The S&P600 seems to be the worst performing Small Cap index.

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Re: Small Caps vs Large Caps divergence

Post by nedsaid » Wed May 01, 2019 2:33 pm

stocknoob4111 wrote:
Wed May 01, 2019 1:38 pm
one thing that has been strange is that S&P600 has also lagged behind the Russell 2000. I was of the opinion that S&P600 is a higher quality index that contains more profitable small caps due to the quality screen of companies in the index. At least that was the argument, the Russell 2000 I know has a significant percentage of unprofitable growth companies vs a value tilt to the S&P600.

The S&P600 seems to be the worst performing Small Cap index.
Well, I own the iShares Core S&P Small-Cap ETF (IJR) and Morningstar rates it a 5 star. It is based on the S&P Small-Cap 600 Index. 5 stars isn't shabby.

What time periods are you talking about?
A fool and his money are good for business.

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Re: Small Caps vs Large Caps divergence

Post by dcabler » Wed May 01, 2019 3:24 pm

stocknoob4111 wrote:
Wed May 01, 2019 1:38 pm
one thing that has been strange is that S&P600 has also lagged behind the Russell 2000. I was of the opinion that S&P600 is a higher quality index that contains more profitable small caps due to the quality screen of companies in the index. At least that was the argument, the Russell 2000 I know has a significant percentage of unprofitable growth companies vs a value tilt to the S&P600.

The S&P600 seems to be the worst performing Small Cap index.
Might want to check this page out: https://www.bogleheads.org/wiki/US_smal ... ex_returns


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Re: Small Caps vs Large Caps divergence

Post by jeffyscott » Thu May 16, 2019 2:18 pm

From M*, YTD:
Vanguard small cap (VSMAX) 20.37%
Tax managed small (VTMSX) 16.04%
Russel 2000 ETF (IWM) 18.54%
S&P 500 18.25%

So the actual divergence is between two Vanguard small cap funds, which average out to the same as R2K and S&P 500. Of course there has been some variation in the timing of the returns YTD, but that does not seem surprising over such a short time frame.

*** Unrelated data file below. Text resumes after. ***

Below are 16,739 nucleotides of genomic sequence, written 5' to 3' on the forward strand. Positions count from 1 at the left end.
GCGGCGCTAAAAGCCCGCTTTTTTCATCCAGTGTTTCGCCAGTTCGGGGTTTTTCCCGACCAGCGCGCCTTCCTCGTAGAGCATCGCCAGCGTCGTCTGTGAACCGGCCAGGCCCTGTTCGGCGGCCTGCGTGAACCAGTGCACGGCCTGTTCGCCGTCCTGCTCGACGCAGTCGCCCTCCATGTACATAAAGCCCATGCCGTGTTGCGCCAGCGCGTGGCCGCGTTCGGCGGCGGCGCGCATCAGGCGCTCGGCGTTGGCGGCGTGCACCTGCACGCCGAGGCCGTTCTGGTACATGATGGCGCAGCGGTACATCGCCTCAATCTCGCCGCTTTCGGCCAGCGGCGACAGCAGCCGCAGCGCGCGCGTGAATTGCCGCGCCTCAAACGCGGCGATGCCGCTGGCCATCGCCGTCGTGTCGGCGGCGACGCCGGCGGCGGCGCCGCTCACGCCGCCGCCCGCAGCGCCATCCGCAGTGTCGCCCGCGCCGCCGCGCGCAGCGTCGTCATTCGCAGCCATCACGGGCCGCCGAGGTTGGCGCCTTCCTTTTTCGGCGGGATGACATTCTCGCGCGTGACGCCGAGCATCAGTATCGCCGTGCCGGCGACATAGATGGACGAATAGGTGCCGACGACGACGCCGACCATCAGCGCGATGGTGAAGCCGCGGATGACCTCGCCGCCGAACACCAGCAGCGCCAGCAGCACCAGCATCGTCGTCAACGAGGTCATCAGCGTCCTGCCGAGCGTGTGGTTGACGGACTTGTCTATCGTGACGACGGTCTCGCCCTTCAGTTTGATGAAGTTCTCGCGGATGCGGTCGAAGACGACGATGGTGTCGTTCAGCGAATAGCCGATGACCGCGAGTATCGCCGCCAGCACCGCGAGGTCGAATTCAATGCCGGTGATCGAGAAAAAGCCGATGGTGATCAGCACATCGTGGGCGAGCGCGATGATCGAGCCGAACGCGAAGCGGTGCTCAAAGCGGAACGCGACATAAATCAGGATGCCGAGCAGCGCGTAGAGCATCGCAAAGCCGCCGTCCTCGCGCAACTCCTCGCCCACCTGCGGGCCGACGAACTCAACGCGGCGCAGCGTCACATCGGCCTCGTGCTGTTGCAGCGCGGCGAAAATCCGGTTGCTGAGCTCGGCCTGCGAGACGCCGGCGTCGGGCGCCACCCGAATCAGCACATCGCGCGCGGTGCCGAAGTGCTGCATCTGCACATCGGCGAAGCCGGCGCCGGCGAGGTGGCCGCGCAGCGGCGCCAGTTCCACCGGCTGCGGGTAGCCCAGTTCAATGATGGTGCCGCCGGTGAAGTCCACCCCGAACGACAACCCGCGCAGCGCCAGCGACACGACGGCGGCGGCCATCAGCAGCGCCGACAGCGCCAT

Time is your friend; impulse is your enemy. - John C. Bogle

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stocknoob4111
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Re: Small Caps vs Large Caps divergence

Post by stocknoob4111 » Fri May 17, 2019 12:05 pm

YTD returns of the R2K have been similar however the index also fell much harder in 2018 with a -11.1% return vs -4.4% for the S&P500. Performance for 2017 was also much lower for the R2K @ 14.66% vs 21.8% for the S&P500.

pdavi21
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Re: Small Caps vs Large Caps divergence

Post by pdavi21 » Fri May 17, 2019 4:34 pm

Take a step back and look at INTL vs US.
The relative performance of various (EDIT: stock types/indices) is mostly random.
100 years of backtesting isn't going to pay the bills.
"We spend a great deal of time studying history, which, let's face it, is mostly the history of stupidity." -Stephen Hawking

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Re: Small Caps vs Large Caps divergence

Post by patrick013 » Fri May 17, 2019 8:37 pm

stocknoob4111 wrote:
Mon Apr 22, 2019 2:03 pm

Any ideas what is causing this divergence?
General stock indexes based on size can be observed taking turns. In any given time period LC's will have the highest return, then the next annual period MC's or SC's will record the highest return for that annual period. Then the process will repeat. So after several decades they all have had their share of "highest return" years. It's the business cycle, the market reacting to growth and decline, investors pricing up equity values as they occur without a real discernable routine except investor interest. Perhaps they're loading up on value or reacting to growth or reacting to rumors of business activity declines. Check the volume if possible. Declines or advances with high volume can start a story.
age in bonds, buy-and-hold, 10 year business cycle